As the Fourth Industrial Revolution (4IR or Industry 4.0) marches forward, the manufacturing industry continuously evolves with technology. The 4IR technologies have enabled manufacturers to generate large quantities of data from various sources. This has led to the digital transformation in manufacturing being driven by data technologies.
Data can be used directly to monitor and perform analytics on production processes, machinery, and conditions, enabling preventive actions. Manufacturers have already been employing preventive techniques to improve production performance and safety, and technology adds to these efforts. However, manufacturing can utilize more advanced data technologies like machine learning and AI to enable predictive analytics.
Predictive analytics can help identify and mitigate costly events, such as machinery failures and equipment breakdowns. This ensures a continuous and predictable production process by enabling timely maintenance of machinery and equipment. However, performing predictive analytics using traditional analysis methods is challenging. Thus, automated and autonomous analytics are essential to achieve scalable and deep analytics capabilities for real-time monitoring and control of production.
Manufacturers have been using monitoring technology for over a decade to enable ‘condition-based’ maintenance and operations. This technology helps reduce costs by minimizing losses after an event occurs. On the other hand, predictive analytics aims to predict events and take preventive measures, thereby saving costs associated with downtime and failures.
In manufacturing, machinery, and equipment represent significant expenses due to regular maintenance, repairs, and the frequent need for replacement after failure. Predictive maintenance overcomes these challenges by utilizing predictive models and real-time data to anticipate future behavior and take corrective actions. It effectively prevents unplanned downtime and extends the lifespan of machines and equipment. While predictive analytics can be used in various contexts, maintenance is the major advantage for manufacturers. The return on investment (ROI) of predictive maintenance is significantly higher in the manufacturing industry compared to other sectors.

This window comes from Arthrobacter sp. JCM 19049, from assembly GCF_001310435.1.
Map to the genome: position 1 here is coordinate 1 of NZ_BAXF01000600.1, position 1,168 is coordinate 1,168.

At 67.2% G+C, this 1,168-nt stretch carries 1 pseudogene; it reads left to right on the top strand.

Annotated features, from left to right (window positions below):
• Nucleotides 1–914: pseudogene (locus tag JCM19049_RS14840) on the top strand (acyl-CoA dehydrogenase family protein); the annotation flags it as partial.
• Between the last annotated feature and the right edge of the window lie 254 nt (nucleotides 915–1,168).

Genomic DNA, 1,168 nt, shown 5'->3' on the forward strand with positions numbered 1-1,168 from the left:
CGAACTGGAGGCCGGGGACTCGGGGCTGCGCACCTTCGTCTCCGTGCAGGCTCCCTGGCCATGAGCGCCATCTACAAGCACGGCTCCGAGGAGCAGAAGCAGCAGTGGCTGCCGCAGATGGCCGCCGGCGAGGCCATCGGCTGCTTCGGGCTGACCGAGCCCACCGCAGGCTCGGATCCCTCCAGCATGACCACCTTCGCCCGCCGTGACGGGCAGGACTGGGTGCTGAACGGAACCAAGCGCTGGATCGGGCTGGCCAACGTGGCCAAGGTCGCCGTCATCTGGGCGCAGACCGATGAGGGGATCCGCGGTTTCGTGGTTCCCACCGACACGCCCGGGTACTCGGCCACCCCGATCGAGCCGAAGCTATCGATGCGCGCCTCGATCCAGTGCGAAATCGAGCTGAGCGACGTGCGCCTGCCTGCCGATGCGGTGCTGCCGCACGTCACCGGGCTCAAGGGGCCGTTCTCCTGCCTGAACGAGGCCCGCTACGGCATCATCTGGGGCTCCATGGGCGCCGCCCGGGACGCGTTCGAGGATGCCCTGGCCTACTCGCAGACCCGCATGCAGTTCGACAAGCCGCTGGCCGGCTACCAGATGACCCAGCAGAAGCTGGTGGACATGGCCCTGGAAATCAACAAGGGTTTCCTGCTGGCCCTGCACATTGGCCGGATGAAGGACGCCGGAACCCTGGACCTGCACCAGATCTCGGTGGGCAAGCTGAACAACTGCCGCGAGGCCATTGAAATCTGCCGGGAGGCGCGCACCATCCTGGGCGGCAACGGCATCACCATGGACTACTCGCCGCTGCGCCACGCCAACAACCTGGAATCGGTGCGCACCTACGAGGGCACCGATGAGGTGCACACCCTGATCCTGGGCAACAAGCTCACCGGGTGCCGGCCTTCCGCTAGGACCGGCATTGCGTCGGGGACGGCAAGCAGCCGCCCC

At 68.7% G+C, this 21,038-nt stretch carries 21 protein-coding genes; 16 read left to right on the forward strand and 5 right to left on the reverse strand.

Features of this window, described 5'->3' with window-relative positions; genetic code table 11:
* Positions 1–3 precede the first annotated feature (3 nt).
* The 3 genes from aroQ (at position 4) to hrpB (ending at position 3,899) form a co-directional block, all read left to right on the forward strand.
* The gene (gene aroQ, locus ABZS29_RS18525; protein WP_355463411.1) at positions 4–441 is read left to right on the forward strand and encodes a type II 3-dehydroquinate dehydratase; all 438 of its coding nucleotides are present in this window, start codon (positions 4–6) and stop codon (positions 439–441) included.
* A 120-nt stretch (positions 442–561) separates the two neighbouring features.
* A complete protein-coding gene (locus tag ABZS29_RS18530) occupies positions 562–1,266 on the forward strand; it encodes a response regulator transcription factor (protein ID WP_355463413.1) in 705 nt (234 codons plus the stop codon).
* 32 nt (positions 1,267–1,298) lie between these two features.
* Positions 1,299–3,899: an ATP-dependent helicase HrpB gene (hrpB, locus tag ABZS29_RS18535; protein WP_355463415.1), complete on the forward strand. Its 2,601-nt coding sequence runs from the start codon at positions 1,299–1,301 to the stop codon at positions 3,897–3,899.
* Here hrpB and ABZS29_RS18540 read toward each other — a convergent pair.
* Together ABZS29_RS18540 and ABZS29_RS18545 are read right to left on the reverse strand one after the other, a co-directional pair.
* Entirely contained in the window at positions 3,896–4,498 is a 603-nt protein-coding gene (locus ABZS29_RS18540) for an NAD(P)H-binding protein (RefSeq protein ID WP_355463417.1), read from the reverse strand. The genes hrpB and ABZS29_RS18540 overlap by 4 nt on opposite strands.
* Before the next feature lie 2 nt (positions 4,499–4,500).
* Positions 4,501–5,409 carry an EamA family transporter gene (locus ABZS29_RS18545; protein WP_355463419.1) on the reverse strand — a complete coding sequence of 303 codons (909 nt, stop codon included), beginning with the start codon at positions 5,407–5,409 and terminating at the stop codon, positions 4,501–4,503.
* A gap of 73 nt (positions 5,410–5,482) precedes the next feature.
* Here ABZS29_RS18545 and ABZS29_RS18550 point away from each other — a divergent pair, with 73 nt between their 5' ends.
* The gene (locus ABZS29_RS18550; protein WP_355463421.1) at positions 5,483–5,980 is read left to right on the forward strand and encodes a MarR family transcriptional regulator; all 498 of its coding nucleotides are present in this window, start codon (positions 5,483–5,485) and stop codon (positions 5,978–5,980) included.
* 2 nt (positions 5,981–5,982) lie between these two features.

Predictive maintenance brings about a significant shift in how production problems are handled. Traditionally, reactive management styles kept production moving. However, in today’s competitive world, reactive management is neither relevant nor efficient. Predictive maintenance and other management activities are based on a proactive approach to eliminating breakdowns and failures before they occur. It combines data-driven learning with reactive management to transition towards proactive, predictive management.
Predictive analytics is not limited to preventive strategies but is also useful for predicting other trends to optimize overall production and business performance. Predictive maintenance extends beyond plant machinery and equipment; it can also be applied to on-field machines such as vehicles, transportation containers, inventory, and materials, among others. As a result, all aspects of the production cycle can be covered with predictive analytics, shifting the overall management towards a proactive approach.
Predictive analytics is deeply rooted in modern data technologies and requires strong, centralized, and democratized data capture. The technology requirements for predictive management include:
- Centralized data management systems such as SLK’s DataHub platform and master data management systems.
- Integration of machine learning or AI to test and improve predictive models.
- Installation of IoT devices and sensors on machinery and equipment to capture and monitor operational data.
- Integration with other systems to provide necessary data for analytics.
Predictive analytics can save up to 12% in extra costs compared to preventive maintenance and over 40% compared to reactive management. Despite this potential, 80% of manufacturing plants still rely on preventive maintenance techniques (upkeep). This points to a significant gap between manufacturing goals and the current state of the industry. Additionally, it highlights the competitive advantage for manufacturers who adopt predictive maintenance early. Today, predictive technology provides a competitive advantage, but in the future, it will become the industry norm.